Chinese sky lantern code launched after Smethwick fire

Firefighters tackle blaze in Smethwick Image copyright West Midlands Fire Service
Image caption West Midlands Fire Service said the June 2013 blaze in Smethwick was the largest it had ever tackled

The sale and use of sky lanterns must change to make them safer, according to a new code of practice backed by the government.

A fire in the West Midlands last year, thought to have been started by a lantern, caused damage totalling £6m and put three firefighters in hospital. It led to calls to ban lanterns.

New guidance has been issued by the Trading Standards Institute (TSI).

A spokesman said it was designed to help prevent fires and other damage.

At its height, more than 200 firefighters tackled the blaze at a recycling plant in Smethwick in June 2013, involving 100,000 tonnes of plastics.

Phil Hales, deputy chief fire officer at West Midlands Fire Service, said: "Following the Smethwick fire the ideal is that sky lanterns are not made, sold or used.

"However, we are realistic and a code of practice is a welcome step in the right direction."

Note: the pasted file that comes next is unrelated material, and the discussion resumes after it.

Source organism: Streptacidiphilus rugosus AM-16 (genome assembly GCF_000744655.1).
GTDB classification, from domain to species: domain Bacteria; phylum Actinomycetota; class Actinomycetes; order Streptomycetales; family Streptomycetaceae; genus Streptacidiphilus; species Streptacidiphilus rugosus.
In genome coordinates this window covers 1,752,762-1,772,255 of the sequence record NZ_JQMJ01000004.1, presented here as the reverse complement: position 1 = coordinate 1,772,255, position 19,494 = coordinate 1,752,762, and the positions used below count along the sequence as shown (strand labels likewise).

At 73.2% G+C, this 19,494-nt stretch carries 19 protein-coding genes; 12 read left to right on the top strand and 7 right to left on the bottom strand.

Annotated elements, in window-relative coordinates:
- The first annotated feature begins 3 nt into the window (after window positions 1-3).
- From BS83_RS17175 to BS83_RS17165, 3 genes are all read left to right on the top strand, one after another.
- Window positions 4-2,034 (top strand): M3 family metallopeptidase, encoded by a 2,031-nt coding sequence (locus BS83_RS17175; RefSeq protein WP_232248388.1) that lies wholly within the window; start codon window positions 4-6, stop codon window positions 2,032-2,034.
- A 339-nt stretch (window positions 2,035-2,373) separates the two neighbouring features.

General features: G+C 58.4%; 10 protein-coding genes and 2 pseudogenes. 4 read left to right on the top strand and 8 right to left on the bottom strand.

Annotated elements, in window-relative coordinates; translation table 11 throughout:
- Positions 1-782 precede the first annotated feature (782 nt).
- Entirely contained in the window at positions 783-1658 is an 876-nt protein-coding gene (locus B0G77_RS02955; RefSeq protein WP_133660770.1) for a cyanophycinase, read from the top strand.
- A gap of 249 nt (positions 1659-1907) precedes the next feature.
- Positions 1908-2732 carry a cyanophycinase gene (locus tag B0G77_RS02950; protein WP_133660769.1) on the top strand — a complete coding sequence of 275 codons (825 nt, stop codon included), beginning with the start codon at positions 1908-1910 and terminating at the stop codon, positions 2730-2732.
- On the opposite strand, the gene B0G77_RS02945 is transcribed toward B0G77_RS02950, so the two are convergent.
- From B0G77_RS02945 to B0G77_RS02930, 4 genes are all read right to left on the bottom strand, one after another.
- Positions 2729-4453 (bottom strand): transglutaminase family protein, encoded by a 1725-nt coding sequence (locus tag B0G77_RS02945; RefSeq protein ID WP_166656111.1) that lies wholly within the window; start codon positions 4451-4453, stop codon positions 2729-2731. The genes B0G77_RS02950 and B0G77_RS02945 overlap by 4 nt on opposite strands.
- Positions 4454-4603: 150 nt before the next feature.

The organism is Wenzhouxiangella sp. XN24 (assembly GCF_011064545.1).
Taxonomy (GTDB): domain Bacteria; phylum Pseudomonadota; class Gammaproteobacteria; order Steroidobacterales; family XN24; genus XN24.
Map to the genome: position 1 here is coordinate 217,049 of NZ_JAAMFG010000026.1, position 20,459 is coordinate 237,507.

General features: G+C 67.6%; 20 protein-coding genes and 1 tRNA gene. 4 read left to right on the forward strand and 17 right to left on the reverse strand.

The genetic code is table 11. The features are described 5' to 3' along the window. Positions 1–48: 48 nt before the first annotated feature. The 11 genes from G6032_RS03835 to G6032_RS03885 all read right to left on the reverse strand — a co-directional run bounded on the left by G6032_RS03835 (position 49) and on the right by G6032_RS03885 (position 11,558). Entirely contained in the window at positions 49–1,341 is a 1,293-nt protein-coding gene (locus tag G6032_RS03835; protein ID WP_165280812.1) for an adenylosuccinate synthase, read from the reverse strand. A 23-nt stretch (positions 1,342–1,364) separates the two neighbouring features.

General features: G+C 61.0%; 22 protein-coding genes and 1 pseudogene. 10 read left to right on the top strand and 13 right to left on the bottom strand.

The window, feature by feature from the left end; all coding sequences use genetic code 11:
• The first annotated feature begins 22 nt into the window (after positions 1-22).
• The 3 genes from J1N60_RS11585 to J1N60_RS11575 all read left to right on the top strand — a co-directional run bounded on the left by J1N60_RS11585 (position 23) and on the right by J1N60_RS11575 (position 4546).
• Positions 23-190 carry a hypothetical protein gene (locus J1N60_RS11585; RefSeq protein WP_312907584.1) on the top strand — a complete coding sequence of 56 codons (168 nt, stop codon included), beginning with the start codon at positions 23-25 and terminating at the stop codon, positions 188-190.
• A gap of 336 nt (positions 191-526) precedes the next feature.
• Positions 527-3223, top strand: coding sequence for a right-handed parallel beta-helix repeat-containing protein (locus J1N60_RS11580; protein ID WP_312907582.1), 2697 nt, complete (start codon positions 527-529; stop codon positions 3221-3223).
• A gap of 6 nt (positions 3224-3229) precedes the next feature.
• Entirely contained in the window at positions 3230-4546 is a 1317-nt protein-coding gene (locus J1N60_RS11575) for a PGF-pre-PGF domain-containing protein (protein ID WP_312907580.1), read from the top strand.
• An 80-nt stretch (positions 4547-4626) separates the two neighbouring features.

'Minimise the risks'

Five months later, Hereford and Worcester Fire Service said it believed a fire that damaged about 50 caravans near Tewkesbury was also started by a Chinese lantern.

Part of the TSI guidance is designed to make sure the lanterns only return to the ground after the heat source is extinguished.

Its advice will go to manufacturers, importers, distributors and retailers "to help minimise the potential risks", said TSI chief executive, Leon Livermore.

It says shops should warn the lanterns were only to be launched by adults not under the influence of alcohol.

Further advice recommends people have a fire extinguisher or water nearby and inform air traffic control if within 10 miles (16km) of an airfield or airport.

Several retailers, including Poundland and Tesco, have stopped selling sky lanterns in the last 12 months.

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